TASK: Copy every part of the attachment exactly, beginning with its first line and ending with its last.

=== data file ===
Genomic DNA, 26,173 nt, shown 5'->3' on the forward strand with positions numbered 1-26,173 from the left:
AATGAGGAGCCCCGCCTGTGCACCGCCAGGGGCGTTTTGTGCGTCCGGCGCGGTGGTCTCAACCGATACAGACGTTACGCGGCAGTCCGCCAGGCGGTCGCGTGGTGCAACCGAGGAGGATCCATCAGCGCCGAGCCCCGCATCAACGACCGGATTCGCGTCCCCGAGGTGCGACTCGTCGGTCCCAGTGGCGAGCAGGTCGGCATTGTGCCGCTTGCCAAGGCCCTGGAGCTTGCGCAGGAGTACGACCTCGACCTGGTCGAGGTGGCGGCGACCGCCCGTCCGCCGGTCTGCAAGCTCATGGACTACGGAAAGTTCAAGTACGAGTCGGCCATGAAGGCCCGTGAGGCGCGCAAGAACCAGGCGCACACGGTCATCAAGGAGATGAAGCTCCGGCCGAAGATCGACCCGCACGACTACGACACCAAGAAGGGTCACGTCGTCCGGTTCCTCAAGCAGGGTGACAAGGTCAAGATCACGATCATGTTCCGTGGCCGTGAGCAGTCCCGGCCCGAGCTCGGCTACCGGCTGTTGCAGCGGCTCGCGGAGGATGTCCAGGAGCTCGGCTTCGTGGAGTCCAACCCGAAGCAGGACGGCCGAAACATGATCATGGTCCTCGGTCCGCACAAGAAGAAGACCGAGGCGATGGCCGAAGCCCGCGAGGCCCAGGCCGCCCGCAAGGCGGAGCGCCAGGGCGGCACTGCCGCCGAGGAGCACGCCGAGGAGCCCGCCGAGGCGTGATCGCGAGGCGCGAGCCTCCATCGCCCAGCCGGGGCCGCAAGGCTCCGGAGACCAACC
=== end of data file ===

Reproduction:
Genomic DNA, 26,173 nt, shown 5'->3' on the forward strand with positions numbered 1-26,173 from the left:
AATGAGGAGCCCCGCCTGTGCACCGCCAGGGGCGTTTTGTGCGTCCGGCGCGGTGGTCTCAACCGATACAGACGTTACGCGGCAGTCCGCCAGGCGGTCGCGTGGTGCAACCGAGGAGGATCCATCAGCGCCGAGCCCCGCATCAACGACCGGATTCGCGTCCCCGAGGTGCGACTCGTCGGTCCCAGTGGCGAGCAGGTCGGCATTGTGCCGCTTGCCAAGGCCCTGGAGCTTGCGCAGGAGTACGACCTCGACCTGGTCGAGGTGGCGGCGACCGCCCGTCCGCCGGTCTGCAAGCTCATGGACTACGGAAAGTTCAAGTACGAGTCGGCCATGAAGGCCCGTGAGGCGCGCAAGAACCAGGCGCACACGGTCATCAAGGAGATGAAGCTCCGGCCGAAGATCGACCCGCACGACTACGACACCAAGAAGGGTCACGTCGTCCGGTTCCTCAAGCAGGGTGACAAGGTCAAGATCACGATCATGTTCCGTGGCCGTGAGCAGTCCCGGCCCGAGCTCGGCTACCGGCTGTTGCAGCGGCTCGCGGAGGATGTCCAGGAGCTCGGCTTCGTGGAGTCCAACCCGAAGCAGGACGGCCGAAACATGATCATGGTCCTCGGTCCGCACAAGAAGAAGACCGAGGCGATGGCCGAAGCCCGCGAGGCCCAGGCCGCCCGCAAGGCGGAGCGCCAGGGCGGCACTGCCGCCGAGGAGCACGCCGAGGAGCCCGCCGAGGCGTGATCGCGAGGCGCGAGCCTCCATCGCCCAGCCGGGGCCGCAAGGCTCCGGAGACCAACC